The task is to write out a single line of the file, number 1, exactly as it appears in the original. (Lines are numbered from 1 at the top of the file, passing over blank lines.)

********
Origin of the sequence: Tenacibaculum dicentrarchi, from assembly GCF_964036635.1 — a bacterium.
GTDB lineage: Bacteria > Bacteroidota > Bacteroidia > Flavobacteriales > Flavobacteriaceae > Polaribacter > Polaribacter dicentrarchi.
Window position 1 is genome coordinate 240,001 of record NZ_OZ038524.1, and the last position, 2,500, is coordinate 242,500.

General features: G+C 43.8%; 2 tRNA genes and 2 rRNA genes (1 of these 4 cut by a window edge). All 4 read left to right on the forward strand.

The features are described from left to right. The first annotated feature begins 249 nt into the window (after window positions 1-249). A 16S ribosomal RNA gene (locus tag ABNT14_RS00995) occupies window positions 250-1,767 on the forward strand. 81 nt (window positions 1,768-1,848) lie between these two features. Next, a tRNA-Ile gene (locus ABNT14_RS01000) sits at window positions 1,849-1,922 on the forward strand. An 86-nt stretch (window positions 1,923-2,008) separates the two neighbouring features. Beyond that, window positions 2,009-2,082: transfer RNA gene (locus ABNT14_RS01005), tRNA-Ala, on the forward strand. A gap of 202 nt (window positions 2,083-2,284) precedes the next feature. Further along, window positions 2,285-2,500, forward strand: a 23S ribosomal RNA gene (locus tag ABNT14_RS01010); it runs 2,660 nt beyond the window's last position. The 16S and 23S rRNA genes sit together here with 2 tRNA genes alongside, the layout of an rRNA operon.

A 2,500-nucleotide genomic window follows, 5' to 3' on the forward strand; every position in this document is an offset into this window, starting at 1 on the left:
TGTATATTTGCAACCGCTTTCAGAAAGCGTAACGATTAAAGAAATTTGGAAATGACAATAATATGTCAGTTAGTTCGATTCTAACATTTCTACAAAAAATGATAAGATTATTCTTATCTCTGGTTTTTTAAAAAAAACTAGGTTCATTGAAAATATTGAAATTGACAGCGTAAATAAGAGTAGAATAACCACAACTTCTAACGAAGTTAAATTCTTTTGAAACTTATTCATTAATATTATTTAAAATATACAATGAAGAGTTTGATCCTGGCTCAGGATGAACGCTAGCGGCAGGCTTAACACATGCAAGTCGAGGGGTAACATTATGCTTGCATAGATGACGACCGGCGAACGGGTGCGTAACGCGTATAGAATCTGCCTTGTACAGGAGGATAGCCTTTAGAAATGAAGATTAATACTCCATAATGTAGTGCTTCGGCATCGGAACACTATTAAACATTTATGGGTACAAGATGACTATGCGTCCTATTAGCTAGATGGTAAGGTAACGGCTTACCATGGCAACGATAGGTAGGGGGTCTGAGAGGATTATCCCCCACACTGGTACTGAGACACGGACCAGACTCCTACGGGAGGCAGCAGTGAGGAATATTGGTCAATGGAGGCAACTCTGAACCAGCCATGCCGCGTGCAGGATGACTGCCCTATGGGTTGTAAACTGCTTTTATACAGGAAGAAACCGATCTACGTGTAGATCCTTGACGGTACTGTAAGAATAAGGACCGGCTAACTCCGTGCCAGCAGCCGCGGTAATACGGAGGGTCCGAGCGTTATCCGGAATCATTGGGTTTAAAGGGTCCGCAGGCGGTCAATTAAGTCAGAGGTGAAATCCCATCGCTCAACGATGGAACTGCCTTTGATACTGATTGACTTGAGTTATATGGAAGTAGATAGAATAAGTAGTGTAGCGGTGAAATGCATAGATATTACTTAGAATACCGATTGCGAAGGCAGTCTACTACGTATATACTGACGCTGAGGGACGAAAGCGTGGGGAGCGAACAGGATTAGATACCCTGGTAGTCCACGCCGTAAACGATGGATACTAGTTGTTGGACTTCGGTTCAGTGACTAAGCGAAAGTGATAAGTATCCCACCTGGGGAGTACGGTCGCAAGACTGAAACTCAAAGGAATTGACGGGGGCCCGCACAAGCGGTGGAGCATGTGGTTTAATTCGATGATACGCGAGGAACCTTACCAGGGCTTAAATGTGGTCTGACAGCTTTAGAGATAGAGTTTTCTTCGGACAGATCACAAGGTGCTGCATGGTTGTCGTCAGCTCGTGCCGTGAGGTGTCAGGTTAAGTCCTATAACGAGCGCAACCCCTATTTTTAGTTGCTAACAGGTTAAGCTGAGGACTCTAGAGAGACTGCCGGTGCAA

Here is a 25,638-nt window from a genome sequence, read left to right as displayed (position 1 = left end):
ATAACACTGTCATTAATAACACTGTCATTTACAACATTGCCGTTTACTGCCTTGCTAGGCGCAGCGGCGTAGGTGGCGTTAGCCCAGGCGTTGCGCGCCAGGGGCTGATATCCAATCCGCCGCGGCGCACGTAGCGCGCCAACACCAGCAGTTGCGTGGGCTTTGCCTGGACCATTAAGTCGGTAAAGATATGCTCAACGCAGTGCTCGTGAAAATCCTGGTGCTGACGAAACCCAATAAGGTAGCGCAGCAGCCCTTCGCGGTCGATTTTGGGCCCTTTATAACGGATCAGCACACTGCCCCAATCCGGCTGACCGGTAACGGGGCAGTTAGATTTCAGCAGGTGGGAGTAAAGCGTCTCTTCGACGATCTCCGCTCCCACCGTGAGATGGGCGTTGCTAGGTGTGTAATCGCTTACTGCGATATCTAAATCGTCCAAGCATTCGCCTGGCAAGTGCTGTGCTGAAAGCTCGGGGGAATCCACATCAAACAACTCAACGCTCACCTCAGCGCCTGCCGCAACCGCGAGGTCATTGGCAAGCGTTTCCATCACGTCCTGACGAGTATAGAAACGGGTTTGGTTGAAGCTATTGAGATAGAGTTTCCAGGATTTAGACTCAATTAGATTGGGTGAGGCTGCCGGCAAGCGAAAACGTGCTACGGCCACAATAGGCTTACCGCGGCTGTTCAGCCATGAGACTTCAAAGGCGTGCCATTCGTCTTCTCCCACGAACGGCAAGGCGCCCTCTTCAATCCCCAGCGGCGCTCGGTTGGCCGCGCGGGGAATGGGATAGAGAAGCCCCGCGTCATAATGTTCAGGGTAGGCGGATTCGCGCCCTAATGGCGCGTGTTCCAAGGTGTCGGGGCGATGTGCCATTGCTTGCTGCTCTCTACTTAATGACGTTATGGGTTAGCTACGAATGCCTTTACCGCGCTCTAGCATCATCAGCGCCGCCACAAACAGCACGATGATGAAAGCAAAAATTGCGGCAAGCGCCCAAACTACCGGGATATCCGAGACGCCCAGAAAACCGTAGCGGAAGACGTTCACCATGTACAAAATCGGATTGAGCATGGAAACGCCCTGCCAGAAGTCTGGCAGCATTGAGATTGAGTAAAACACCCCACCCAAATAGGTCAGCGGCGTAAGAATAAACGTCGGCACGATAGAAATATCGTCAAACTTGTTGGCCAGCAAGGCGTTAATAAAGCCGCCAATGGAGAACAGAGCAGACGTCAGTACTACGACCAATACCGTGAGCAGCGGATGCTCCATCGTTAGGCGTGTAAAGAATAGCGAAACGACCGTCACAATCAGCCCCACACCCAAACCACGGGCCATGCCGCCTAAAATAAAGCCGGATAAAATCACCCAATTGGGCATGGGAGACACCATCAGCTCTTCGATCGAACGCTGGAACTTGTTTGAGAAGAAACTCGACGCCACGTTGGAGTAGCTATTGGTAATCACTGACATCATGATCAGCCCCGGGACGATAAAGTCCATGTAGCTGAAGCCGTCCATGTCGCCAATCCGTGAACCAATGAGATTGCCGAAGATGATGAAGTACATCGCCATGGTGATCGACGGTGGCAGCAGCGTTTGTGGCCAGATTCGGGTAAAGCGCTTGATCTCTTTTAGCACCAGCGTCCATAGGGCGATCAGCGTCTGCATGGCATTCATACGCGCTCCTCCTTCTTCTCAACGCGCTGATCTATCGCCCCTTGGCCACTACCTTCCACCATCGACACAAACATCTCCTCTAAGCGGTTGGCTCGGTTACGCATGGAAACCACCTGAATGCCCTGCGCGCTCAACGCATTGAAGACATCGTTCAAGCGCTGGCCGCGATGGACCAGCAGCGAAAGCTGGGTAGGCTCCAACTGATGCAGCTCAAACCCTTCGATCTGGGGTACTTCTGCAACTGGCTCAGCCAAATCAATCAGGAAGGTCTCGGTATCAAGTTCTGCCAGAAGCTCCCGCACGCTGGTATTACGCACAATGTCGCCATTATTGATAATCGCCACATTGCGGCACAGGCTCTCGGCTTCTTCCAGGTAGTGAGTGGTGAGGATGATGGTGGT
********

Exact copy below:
Origin of the sequence: Tenacibaculum dicentrarchi, from assembly GCF_964036635.1 — a bacterium.